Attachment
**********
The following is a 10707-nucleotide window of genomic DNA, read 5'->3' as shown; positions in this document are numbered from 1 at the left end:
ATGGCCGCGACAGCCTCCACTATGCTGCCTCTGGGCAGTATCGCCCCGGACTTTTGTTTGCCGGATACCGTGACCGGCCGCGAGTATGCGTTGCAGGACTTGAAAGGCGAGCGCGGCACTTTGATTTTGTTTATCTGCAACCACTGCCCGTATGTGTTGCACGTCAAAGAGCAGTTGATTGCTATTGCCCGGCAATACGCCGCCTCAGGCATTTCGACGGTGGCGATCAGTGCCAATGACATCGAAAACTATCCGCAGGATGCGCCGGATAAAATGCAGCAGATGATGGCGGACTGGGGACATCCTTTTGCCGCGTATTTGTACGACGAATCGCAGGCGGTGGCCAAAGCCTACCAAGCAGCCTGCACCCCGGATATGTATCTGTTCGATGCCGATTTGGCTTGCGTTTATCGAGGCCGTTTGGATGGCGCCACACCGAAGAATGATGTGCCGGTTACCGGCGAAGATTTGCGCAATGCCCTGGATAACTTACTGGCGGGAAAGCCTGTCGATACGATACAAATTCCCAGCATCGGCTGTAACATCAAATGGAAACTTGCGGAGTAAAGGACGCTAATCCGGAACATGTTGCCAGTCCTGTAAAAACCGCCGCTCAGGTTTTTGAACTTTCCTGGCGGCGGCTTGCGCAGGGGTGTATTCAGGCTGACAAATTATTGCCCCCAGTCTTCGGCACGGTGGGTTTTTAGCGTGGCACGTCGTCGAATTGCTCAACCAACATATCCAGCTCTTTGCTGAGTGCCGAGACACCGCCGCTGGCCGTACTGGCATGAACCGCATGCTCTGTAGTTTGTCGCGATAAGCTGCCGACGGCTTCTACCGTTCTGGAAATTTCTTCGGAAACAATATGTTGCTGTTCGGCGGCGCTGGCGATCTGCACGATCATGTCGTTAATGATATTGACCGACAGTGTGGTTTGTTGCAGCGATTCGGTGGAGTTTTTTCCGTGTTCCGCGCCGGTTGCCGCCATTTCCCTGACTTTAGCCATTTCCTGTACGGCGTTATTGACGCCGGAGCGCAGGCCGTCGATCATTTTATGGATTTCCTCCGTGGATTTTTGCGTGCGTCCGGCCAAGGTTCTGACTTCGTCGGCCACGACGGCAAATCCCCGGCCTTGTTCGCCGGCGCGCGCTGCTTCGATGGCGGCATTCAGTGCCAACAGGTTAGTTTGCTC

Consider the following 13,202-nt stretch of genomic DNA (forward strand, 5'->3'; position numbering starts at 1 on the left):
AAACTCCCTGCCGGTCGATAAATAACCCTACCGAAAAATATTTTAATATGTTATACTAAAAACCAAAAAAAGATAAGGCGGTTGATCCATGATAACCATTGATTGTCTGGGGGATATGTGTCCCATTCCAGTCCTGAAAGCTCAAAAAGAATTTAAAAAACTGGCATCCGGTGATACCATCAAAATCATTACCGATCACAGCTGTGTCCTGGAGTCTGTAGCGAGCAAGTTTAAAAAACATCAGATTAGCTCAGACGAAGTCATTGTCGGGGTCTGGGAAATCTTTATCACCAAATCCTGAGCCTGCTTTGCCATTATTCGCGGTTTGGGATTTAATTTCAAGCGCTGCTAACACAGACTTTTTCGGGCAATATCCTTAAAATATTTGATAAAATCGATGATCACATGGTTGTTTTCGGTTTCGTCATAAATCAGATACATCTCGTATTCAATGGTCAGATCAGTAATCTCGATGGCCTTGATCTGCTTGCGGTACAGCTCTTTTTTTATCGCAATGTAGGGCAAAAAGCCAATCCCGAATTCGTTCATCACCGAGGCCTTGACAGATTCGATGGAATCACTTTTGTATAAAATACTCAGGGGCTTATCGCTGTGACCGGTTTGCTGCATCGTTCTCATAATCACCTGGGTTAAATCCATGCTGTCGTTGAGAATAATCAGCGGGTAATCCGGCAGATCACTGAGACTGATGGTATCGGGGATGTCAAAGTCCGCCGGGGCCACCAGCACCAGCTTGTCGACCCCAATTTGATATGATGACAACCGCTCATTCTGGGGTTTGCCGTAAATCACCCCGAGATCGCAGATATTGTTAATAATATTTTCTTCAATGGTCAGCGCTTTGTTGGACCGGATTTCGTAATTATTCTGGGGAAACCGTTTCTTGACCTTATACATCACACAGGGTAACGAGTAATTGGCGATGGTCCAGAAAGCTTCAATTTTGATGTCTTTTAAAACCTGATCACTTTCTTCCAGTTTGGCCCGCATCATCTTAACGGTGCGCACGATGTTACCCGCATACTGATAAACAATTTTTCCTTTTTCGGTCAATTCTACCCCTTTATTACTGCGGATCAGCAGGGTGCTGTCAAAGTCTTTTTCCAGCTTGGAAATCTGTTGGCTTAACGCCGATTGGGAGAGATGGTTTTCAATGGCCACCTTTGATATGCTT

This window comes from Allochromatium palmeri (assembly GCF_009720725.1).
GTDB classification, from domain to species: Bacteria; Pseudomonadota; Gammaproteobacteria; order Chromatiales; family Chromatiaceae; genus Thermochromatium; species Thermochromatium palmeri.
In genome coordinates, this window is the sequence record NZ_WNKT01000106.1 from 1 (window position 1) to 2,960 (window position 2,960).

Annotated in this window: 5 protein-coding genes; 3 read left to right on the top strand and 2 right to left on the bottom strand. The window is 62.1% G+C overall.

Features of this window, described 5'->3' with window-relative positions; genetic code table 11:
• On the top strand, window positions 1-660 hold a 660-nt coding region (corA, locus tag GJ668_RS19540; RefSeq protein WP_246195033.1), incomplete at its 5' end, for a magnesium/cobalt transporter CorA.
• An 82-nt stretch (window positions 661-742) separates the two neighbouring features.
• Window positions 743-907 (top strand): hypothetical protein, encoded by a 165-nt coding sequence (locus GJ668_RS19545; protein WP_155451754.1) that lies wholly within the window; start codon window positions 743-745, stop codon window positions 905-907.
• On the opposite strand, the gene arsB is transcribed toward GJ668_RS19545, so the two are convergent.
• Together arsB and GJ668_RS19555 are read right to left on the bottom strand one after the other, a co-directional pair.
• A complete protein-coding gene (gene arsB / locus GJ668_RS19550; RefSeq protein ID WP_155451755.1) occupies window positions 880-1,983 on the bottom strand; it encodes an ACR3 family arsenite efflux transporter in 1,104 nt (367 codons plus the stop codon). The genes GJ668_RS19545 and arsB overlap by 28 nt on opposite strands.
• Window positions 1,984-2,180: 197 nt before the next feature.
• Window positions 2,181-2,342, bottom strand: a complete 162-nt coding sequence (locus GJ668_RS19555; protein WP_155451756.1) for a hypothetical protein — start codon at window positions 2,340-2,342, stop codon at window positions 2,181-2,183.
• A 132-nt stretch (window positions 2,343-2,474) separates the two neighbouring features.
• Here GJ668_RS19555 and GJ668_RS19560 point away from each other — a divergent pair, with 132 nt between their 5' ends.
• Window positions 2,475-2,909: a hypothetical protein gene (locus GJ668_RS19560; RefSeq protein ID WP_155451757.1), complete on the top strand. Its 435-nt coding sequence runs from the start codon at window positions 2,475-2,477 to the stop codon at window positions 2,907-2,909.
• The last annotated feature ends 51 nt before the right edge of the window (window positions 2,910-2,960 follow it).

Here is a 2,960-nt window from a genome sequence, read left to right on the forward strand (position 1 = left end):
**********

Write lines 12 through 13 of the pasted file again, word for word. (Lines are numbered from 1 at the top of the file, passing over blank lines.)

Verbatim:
• Window positions 743-907 (top strand): hypothetical protein, encoded by a 165-nt coding sequence (locus GJ668_RS19545; protein WP_155451754.1) that lies wholly within the window; start codon window positions 743-745, stop codon window positions 905-907.
• On the opposite strand, the gene arsB is transcribed toward GJ668_RS19545, so the two are convergent.